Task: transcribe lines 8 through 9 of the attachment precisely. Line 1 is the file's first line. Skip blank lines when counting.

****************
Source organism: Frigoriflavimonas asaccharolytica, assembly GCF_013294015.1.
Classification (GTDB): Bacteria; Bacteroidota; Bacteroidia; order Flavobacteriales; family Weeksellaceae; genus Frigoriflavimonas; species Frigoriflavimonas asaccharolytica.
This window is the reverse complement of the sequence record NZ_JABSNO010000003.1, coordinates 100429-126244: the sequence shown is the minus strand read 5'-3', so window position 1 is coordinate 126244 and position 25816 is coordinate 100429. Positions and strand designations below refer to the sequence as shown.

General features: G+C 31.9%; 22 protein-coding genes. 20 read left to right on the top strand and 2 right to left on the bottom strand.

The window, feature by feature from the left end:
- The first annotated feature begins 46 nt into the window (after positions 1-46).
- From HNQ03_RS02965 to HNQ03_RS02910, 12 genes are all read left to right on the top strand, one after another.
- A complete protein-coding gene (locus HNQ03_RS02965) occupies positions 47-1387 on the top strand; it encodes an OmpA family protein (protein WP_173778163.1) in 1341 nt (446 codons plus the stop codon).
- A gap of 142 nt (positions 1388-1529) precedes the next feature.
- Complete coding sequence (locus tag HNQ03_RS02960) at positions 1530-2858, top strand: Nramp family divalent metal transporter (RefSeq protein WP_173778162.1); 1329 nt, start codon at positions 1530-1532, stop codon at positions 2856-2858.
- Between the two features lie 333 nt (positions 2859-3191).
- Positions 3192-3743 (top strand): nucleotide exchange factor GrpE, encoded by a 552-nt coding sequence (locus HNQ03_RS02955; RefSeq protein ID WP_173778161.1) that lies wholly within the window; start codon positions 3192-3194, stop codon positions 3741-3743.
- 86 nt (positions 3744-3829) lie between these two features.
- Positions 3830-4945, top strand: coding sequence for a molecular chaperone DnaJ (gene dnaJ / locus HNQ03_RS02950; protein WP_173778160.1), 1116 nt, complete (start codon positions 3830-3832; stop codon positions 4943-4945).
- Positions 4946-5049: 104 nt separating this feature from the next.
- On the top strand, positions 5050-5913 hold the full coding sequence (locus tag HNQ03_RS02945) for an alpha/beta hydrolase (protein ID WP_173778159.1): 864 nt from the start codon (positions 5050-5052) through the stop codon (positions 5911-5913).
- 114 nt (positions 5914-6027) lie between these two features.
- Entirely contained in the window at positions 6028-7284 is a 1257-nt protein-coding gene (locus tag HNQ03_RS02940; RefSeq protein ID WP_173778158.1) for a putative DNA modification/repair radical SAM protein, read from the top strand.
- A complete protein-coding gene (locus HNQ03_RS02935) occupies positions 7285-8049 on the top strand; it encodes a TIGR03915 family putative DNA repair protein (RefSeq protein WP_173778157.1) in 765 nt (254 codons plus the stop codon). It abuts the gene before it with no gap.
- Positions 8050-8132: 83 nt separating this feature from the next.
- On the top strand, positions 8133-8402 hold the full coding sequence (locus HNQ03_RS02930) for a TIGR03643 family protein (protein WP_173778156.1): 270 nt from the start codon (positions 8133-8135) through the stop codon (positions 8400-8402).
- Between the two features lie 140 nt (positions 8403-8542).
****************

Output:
- A complete protein-coding gene (locus HNQ03_RS02965) occupies positions 47-1387 on the top strand; it encodes an OmpA family protein (protein WP_173778163.1) in 1341 nt (446 codons plus the stop codon).
- A gap of 142 nt (positions 1388-1529) precedes the next feature.